- There are nearly 47 million millionaires in the world.
- London is known as an epicenter of the world's financial industry, and is the city with the most millionaires.
- New York is fighting to keep its wealthy residents in light of COVID-19 driving them out of the city.
Nearly 47 million people across the globe belong to the millionaire club, part of an ever-growing class of private citizens developing fortunes that includes more than 18 million people in the United States alone. What cities do the most millionaires live in?
Which cities have the most millionaires?
London, United Kingdom
There are 357,200 documented millionaires in London, marking the United Kingdom capital city as the world leader in wealthy citizens. It is also home to more multi-millionaires than other cities with about 4,400 holding net assets of at least $30 million USD and around 100 people who are billionaires as well, when looking at their fortunes in British pounds (£).
London has come to be known as an alpha city, known for being the pinnacle of the global economy and political order, and has developed accordingly. It's the city's status as a center of world finance that makes London attractive to those with high net worth. Generally, its most wealthy people work in the financial service industry, which has become an anchor sector for the city. Wealthy individuals have also made their fortunes working in retail, luxury goods, media, technology and real estate industries, making London a place for wealth creation.
In addition, London is a haven for the rich with its opportunities for business as well as attractive high-class urban neighborhoods next to parks, luxury shops and services, plush hotels, and a general sense of grandeur that highlights the high economic value it espouses.
New York, United States
In New York City, there are around 65 billionaires and 339,200 millionaires, amping the city's overall wealth to nearly $3 trillion in property, cash, equities and business interest assets by all citizens. Once the richest city in the world, New York fell back in total wealth by about $336 billion over the past year due to the COVID-19 outbreak and effects of the global pandemic on investment, as well as the fact many of the city's richest residents fled New York and its dense metropolitan population when it became an epicenter for the viral outbreak in the US. City officials are working to bring back its most financially influential citizens in order to secure its upper tax bracket and restore pre-pandemic economic vitality.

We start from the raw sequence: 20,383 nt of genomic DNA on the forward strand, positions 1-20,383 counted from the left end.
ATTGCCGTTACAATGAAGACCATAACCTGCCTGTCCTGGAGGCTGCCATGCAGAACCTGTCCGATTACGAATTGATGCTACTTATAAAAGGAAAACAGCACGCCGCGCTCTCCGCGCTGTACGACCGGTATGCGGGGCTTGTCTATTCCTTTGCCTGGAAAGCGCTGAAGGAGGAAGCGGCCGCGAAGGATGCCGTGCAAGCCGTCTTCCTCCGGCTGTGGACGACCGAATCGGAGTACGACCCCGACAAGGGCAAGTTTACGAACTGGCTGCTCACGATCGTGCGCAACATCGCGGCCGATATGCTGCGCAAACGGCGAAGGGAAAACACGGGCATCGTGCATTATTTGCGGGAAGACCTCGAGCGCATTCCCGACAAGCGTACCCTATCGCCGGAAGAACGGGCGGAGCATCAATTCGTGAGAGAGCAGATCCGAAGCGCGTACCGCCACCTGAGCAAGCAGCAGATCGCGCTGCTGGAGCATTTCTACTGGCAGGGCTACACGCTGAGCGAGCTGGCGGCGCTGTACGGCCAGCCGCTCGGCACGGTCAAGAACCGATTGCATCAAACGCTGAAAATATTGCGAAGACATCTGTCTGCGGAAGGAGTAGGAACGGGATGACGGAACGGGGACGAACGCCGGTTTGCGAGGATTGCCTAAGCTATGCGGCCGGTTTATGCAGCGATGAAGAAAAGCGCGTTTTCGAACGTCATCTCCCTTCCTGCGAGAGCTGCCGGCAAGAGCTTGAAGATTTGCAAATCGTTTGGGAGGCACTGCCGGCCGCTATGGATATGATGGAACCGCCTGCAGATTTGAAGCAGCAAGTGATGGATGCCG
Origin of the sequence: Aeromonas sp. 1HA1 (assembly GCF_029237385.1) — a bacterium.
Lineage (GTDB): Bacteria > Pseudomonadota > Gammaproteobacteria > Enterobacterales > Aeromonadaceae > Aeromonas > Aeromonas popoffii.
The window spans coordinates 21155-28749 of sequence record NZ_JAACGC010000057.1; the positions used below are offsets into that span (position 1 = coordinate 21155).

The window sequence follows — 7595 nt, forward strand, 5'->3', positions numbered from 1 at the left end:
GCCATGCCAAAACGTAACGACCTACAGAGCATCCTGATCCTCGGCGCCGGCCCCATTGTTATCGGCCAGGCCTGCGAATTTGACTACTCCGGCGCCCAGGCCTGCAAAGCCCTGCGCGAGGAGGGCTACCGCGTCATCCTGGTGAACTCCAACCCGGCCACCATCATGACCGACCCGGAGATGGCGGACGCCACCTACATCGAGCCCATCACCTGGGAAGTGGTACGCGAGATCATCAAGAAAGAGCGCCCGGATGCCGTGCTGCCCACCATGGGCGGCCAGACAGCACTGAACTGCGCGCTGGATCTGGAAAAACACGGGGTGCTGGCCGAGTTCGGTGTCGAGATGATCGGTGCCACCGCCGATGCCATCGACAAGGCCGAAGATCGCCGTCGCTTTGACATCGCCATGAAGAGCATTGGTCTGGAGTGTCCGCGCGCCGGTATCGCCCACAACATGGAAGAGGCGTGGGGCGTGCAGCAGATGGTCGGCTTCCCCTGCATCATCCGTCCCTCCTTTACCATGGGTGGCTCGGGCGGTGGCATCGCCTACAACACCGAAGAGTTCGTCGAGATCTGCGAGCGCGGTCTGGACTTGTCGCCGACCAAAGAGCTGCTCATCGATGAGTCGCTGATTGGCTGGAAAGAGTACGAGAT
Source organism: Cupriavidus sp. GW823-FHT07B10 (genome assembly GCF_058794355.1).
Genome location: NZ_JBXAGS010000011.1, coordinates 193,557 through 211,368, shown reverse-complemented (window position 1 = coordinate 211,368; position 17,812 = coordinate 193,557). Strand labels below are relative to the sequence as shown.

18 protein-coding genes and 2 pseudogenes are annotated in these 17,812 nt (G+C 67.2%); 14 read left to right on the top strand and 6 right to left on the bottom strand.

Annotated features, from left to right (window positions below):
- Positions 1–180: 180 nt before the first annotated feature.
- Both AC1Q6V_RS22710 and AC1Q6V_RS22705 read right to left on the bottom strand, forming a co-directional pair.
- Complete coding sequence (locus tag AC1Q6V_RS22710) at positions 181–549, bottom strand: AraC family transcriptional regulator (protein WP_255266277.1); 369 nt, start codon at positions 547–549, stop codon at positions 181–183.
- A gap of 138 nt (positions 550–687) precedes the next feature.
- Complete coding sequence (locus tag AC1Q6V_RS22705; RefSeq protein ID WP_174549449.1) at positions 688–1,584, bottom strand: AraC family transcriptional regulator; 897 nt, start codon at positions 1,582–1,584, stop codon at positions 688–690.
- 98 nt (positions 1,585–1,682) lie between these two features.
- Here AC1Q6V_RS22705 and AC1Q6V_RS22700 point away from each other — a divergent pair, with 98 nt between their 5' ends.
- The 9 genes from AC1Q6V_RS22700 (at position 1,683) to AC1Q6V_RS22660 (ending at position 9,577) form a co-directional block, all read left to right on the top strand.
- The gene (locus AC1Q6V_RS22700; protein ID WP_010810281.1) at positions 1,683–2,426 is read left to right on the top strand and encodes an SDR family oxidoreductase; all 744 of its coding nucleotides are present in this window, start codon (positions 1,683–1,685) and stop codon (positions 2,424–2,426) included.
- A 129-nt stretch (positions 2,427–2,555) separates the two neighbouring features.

New York has been a leader in the number of millionaires since the late nineteenth century when a survey in the New York Tribune in 1890 revealed a total of 4,047 millionaires in the city, and money has been talking in the city for decades. Money has created a culture of fighting for pre-eminence and social status among those who hold fortunes in the city as millionaires strive to distinguish themselves from one another, which resulted in owning grand and opulent homes, large yachts or fine horses and fine art collections, and throwing the most elaborate and memorable high-society parties. Some societal clash occurred between those with so-called old money, as opposed to the nouveau-riche, whose fortunes were relatively new and who climbed up the socio-economic ladder to join the ranks of the wealthy.